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Front. Virtual Real., 09 January 2023
Sec. Virtual Reality in Medicine
Volume 3 - 2022 |

Editorial: Virtual reality in paediatrics

  • 1Department of Psychiatry, University of Cambridge, Cambridge, United Kingdom
  • 2Softcare Studios, Rome, Italy
  • 3Department of Special Education, Foundations, and Research, East Carolina University, Greenville, NC, United States

Editorial on the Research Topic
Virtual reality in paediatrics

Children and teenagers represent one of the most vulnerable and fragile age groups. In addition to pre-existing conditions, they are exposed to an increasing number of risk factors and stressors that negatively impact their mental health (Ryan-Wenger et al., 2005). Similar risks coexist with scarce and little scalable mental health services, enhanced during and after the global pandemic emergency (Inkster and Digital Mental Health Data Insights Group DMHDIG, 2021). There is thus the need for new tools and healthcare interventions able to fill the gap between the young population’s needs and the current health system’s limitations. In such a context, virtual reality emerges as a potential solution, enabling remote digital interventions, compelling content due to its immersive modality, and quantified experiences for delocalized patient tracking.

Virtual Reality allows for the exposure of individuals to controlled audiovisual sensory stimuli through dedicated interfaces known as VR headsets. As for their real-world counterparts, these inputs are processed by the individual’s brain (Riva et al., 2017), compared with pre-existent experience and are able to trigger reactions and guide behaviours towards goals recognized as meaningful for a sector or intervention. As virtual stimuli clearly do not match the bodily perception, the brain tries to minimize such a sensory mismatch, activating compensation processes and stimulating its neuroplasticity dynamics. VR literally puts our “brains in motion,” a process that can be partially guided thanks to the controlled nature of this digital technology. The virtual experience results in several types of applications in healthcare, ranging from pain relief (Hadjiat and Marchand, 2022) during invasive medical procedures, to stress management, training and cognitive evaluation (Zhao et al., 2022).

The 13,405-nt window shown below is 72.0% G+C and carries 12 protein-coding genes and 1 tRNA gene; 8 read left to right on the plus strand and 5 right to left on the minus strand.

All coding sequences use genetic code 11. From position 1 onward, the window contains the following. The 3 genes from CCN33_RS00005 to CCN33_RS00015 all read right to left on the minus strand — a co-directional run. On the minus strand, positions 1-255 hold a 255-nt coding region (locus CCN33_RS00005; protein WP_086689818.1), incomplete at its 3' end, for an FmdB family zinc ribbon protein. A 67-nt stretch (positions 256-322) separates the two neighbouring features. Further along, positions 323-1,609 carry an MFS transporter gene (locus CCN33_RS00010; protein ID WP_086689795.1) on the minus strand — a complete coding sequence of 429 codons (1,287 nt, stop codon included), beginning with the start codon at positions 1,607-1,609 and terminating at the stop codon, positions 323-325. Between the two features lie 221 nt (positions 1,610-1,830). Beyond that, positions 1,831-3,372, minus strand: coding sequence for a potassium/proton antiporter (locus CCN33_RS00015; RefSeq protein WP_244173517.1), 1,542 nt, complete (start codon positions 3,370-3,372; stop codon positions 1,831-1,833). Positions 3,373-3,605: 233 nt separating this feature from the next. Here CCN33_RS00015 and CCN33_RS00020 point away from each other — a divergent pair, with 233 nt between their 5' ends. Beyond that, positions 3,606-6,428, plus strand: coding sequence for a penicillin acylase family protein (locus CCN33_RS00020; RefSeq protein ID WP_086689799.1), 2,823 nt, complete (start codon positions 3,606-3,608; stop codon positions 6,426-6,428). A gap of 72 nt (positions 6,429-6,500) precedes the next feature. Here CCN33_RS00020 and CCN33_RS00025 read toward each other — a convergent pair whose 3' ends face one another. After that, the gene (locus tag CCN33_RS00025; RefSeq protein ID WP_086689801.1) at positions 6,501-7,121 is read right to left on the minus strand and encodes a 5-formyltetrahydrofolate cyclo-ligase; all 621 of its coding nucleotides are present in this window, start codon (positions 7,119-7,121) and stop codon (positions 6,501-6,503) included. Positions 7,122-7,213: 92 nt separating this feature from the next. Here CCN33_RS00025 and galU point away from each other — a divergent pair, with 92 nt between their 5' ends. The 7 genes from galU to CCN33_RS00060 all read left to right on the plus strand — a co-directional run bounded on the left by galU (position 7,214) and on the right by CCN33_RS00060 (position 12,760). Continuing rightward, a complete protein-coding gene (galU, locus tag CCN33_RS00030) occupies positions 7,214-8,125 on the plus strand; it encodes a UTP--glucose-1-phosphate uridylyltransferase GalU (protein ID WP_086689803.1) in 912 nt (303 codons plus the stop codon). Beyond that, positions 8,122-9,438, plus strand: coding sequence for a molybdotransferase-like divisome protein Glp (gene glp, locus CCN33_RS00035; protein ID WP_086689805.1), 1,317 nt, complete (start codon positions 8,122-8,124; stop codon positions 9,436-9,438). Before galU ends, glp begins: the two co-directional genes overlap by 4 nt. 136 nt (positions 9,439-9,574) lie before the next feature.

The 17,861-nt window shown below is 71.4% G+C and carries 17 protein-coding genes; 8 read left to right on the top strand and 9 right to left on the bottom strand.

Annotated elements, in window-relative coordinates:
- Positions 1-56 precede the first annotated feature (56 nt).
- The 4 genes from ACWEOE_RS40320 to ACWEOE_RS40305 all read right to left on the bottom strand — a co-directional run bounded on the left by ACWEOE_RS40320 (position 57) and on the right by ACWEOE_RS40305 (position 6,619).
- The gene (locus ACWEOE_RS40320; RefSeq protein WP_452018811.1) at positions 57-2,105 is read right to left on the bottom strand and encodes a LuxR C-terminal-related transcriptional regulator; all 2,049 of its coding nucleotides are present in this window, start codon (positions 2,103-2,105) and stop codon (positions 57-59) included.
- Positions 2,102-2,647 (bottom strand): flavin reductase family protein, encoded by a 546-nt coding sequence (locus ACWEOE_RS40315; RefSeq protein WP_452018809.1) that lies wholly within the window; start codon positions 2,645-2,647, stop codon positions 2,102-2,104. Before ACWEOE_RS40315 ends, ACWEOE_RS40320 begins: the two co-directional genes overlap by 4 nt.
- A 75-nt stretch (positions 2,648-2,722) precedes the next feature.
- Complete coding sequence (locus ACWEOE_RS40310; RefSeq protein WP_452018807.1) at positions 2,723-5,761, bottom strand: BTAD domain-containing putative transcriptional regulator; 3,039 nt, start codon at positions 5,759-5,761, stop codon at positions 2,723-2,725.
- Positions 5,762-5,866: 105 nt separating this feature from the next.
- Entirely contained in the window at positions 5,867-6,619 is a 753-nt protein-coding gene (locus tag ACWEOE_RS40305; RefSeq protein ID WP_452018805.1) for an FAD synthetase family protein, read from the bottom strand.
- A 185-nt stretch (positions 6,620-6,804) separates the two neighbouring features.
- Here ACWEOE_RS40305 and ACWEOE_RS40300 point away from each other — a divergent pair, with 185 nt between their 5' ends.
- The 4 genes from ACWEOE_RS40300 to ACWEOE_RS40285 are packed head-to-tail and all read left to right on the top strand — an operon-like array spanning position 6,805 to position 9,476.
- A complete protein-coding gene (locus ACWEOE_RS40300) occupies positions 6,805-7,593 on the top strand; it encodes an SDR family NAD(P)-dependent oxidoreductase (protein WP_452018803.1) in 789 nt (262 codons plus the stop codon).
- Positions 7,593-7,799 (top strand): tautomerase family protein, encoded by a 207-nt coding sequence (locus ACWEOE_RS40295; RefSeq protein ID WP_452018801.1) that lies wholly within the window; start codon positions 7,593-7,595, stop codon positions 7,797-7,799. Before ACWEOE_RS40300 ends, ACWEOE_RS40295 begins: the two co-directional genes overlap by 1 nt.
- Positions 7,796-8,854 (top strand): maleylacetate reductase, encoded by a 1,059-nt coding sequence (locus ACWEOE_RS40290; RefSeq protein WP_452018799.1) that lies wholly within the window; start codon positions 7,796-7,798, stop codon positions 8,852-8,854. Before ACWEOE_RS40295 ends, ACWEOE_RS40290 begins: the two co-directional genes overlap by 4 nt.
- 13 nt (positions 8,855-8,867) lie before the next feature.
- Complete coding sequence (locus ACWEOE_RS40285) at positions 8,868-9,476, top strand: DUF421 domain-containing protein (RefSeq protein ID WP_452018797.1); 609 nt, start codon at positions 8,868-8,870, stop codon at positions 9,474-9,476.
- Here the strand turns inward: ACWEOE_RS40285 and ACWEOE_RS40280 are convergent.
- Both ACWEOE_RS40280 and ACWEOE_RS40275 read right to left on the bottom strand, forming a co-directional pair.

An interesting contribution to the present Research Topic was the study (Björling et al.) exploring the impact of nature-based virtual reality scenarios on stress management in adolescents. VR allows for nature-like landscapes to be brought into critical, indoor and artificial environments such as hospitals, or as self-administration mobile solutions to support relaxation. It is an example of the ability of VR to provide access to spaces on demand, tailored to specific goals and normally not available due to physical and time constraints of the surrounding environments.